Colin Thompson, 18, is going to Florida International University to become an athletic trainer. “I love the Miami area. And when I toured the campus, I fell in love with it. I finished high school with a 3.8 weighted GPA, I was captain of the soccer team, and finished in the top 6 position in my ROTC brigade, and I’m running for Prom King. I grew out of my shell in high school and became more of a leader — and I attribute that mainly to ROTC.”
Destiny Weaver, 18, is graduating with a 4.3 weighted GPA and going to the University of San Francisco to study psychology before going to medical school. “I went to visit UC-Berkeley, and just really liked San Francisco. It’s very cultured and there’s a lot of good opportunities for me there. Growing and maturing I’ve been able to see, especially with my teachers helping me out, who really cares about me who really wants me to do well in school and how that’s really going to help me in school. High school just gave me more of an overall appreciation for knowledge.”
Zaria Maynard, 18, is graduating with a 4.0 GPA and is going to Florida State University to study nursing. “I toured FSU’s campus, and I knew it was the school for me. It was just the vibe I got and the people I met there — I knew that I needed to go there. Coming to Bogie has really helped me try new things, and it’s opened so many doors. It helped me be able to attend FSU.”
Christian Greene, 17, is graduating early — at the end of his junior year — with what he hopes will be at least a 3.0 GPA and joining the Marines. He’s heading straight to Parris Island in South Carolina. “Ever since I was a little kids I’ve always admired the United States Marine Corps — their uniform and their honor and their integrity. It’s just about the pride of being a United States Marine.” He was in the ROTC for the last two years of high school and hopes to make the Marines his career.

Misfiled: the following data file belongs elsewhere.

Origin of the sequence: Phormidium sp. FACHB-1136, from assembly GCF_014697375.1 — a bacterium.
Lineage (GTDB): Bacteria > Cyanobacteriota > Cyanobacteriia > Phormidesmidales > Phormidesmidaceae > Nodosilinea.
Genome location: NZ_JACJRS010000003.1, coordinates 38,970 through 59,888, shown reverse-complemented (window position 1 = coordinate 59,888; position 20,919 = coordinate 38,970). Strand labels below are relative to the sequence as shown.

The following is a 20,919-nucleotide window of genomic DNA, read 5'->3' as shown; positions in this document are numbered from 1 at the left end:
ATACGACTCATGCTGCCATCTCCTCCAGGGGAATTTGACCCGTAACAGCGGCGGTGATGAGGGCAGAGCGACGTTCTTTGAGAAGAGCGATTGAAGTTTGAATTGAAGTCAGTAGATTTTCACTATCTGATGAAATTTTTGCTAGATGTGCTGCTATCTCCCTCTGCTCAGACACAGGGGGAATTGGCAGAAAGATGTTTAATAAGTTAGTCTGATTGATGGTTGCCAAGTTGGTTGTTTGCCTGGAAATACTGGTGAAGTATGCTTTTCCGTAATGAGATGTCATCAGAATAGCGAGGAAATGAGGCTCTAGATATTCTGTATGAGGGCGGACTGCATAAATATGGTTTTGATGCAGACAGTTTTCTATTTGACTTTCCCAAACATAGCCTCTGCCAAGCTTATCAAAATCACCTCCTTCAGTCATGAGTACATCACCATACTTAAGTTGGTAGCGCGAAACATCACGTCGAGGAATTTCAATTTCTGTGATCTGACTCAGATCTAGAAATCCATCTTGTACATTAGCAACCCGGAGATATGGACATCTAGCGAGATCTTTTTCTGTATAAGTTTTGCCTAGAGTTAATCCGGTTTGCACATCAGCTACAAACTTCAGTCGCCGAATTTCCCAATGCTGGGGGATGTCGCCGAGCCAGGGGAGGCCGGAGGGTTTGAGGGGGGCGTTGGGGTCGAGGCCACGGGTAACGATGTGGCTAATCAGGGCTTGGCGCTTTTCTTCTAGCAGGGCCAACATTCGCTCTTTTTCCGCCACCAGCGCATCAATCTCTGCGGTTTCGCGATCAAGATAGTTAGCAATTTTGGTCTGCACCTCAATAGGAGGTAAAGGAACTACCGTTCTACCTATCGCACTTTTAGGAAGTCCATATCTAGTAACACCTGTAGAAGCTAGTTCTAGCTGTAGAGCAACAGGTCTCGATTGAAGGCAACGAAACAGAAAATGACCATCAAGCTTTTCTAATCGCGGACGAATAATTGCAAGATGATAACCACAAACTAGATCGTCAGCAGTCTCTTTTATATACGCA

Diana Stancic, 18, is going to USF-St Pete and is currently undecided on a major, though she wants to do something in medicine or engineering. She’s graduating with a 4.6 weighted GPA. “I feel as though USF-St. Pete might ease me into college life. I was considering going to an Ivy League School, but this is close to home and it’ll get me into the college scene before I’m ready to maybe either transfer or go onto an upper echelon graduate school.”
Noah Bussell, 18, is going to Michigan State. He’s originally from Michigan and still has family there. “Michigan State is in the Big Ten, and I know it’s a great school. I’m most looking forward to going to a college where no one knows me.”
Ashley Aquil, 17, is going to Florida State University to study biology. “My heart wasn’t really set on FSU, but once I got on the campus it felt like home. And staying in state was important to me for financial reasons, and they offered a really good financial aid package as well.” On high school she says: “Academically in the last 4 years, I became much more focused and much more dedicated to school work because I understood the value of an education — and I just grew. Boca Ciega is a really great place to mature. your teachers are so invested, and they care about you. I’m way more knowledgeable and way more experienced and ready to go to college and be successful.”
Anna Warrington, 17, is graduating with a 4.1 GPA going to attend Eckerd College and hopes to study marine biology. “I chose Eckerd because it’s a great campus, and it really speaks to me, and it seemed like a good fit for me.” She was homeschooled until her junior year, when she took one class at a public school. For most of her senior year she was dual-enrolled at a local community college and a public high school. This last semester she was fully enrolled as a Boca Ciega High School student. “Public School really brought my personality out and I made a great group of friends,” she said.”I just really enjoy the atmosphere of being with other students.”